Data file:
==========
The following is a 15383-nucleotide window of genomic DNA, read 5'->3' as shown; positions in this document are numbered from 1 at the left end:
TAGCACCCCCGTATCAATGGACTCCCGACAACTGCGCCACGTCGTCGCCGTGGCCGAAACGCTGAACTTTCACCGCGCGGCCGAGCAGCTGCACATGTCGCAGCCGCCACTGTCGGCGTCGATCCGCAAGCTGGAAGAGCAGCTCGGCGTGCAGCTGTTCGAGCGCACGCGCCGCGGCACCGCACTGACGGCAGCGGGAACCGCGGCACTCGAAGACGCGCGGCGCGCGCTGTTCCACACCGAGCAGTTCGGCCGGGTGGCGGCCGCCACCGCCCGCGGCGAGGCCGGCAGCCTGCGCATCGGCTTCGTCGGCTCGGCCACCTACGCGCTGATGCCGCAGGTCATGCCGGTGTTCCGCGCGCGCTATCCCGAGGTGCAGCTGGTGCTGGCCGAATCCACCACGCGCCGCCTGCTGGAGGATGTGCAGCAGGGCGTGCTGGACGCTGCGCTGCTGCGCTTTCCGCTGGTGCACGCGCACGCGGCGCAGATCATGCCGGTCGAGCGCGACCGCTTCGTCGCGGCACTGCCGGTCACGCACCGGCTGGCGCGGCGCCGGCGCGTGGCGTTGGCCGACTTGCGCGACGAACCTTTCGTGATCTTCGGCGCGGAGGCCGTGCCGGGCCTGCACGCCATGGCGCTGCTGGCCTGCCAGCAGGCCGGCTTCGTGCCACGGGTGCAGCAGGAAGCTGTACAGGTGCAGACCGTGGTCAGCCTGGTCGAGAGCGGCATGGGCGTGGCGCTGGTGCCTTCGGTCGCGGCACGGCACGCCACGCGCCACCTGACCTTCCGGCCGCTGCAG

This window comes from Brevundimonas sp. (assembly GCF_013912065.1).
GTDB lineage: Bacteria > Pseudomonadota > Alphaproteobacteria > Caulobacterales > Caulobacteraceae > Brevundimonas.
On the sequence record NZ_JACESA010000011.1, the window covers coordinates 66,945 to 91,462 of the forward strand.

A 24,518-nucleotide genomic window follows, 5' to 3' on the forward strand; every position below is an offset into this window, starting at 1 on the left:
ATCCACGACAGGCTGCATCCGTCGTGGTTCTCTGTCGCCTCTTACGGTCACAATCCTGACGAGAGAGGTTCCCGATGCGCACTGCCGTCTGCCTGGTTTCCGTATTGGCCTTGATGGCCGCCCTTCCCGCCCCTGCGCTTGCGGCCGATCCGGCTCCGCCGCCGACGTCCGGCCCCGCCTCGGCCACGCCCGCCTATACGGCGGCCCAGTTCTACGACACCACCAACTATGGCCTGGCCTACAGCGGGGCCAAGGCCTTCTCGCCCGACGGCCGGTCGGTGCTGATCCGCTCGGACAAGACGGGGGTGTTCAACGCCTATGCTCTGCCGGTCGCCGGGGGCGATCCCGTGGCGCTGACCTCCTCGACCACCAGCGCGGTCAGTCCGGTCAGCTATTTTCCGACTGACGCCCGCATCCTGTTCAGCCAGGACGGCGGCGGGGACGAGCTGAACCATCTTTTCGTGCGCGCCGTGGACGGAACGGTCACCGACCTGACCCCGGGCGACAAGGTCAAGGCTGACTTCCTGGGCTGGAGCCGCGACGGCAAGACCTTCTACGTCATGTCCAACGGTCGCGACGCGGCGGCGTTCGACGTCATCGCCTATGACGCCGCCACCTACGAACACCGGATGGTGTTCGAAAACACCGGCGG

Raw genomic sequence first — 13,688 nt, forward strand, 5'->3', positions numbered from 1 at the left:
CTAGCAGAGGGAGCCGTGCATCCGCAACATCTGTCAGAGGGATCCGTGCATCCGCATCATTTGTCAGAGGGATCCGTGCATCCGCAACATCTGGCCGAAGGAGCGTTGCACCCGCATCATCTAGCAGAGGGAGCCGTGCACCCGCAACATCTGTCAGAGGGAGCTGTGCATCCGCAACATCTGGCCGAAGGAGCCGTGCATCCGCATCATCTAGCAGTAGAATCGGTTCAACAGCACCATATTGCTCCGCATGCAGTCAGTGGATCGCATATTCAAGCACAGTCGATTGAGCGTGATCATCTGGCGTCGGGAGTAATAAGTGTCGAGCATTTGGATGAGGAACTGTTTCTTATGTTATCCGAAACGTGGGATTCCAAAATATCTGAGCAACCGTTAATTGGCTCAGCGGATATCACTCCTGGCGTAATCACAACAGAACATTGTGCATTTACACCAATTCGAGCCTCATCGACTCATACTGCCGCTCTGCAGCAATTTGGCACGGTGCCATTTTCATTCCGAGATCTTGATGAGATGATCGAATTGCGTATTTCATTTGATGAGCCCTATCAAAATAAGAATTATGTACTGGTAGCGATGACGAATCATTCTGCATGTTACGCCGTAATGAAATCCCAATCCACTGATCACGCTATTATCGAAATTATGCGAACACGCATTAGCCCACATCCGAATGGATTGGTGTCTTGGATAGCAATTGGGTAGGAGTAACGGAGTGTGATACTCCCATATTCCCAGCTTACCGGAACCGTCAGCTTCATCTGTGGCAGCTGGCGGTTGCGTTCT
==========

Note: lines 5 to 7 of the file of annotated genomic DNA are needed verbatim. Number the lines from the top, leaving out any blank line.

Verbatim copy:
On the sequence record NZ_JACESA010000011.1, the window covers coordinates 66,945 to 91,462 of the forward strand.

A 24,518-nucleotide genomic window follows, 5' to 3' on the forward strand; every position below is an offset into this window, starting at 1 on the left:
ATCCACGACAGGCTGCATCCGTCGTGGTTCTCTGTCGCCTCTTACGGTCACAATCCTGACGAGAGAGGTTCCCGATGCGCACTGCCGTCTGCCTGGTTTCCGTATTGGCCTTGATGGCCGCCCTTCCCGCCCCTGCGCTTGCGGCCGATCCGGCTCCGCCGCCGACGTCCGGCCCCGCCTCGGCCACGCCCGCCTATACGGCGGCCCAGTTCTACGACACCACCAACTATGGCCTGGCCTACAGCGGGGCCAAGGCCTTCTCGCCCGACGGCCGGTCGGTGCTGATCCGCTCGGACAAGACGGGGGTGTTCAACGCCTATGCTCTGCCGGTCGCCGGGGGCGATCCCGTGGCGCTGACCTCCTCGACCACCAGCGCGGTCAGTCCGGTCAGCTATTTTCCGACTGACGCCCGCATCCTGTTCAGCCAGGACGGCGGCGGGGACGAGCTGAACCATCTTTTCGTGCGCGCCGTGGACGGAACGGTCACCGACCTGACCCCGGGCGACAAGGTCAAGGCTGACTTCCTGGGCTGGAGCCGCGACGGCAAGACCTTCTACGTCATGTCCAACGGTCGCGACGCGGCGGCGTTCGACGTCATCGCCTATGACGCCGCCACCTACGAACACCGGATGGTGTTCGAAAACACCGGCGG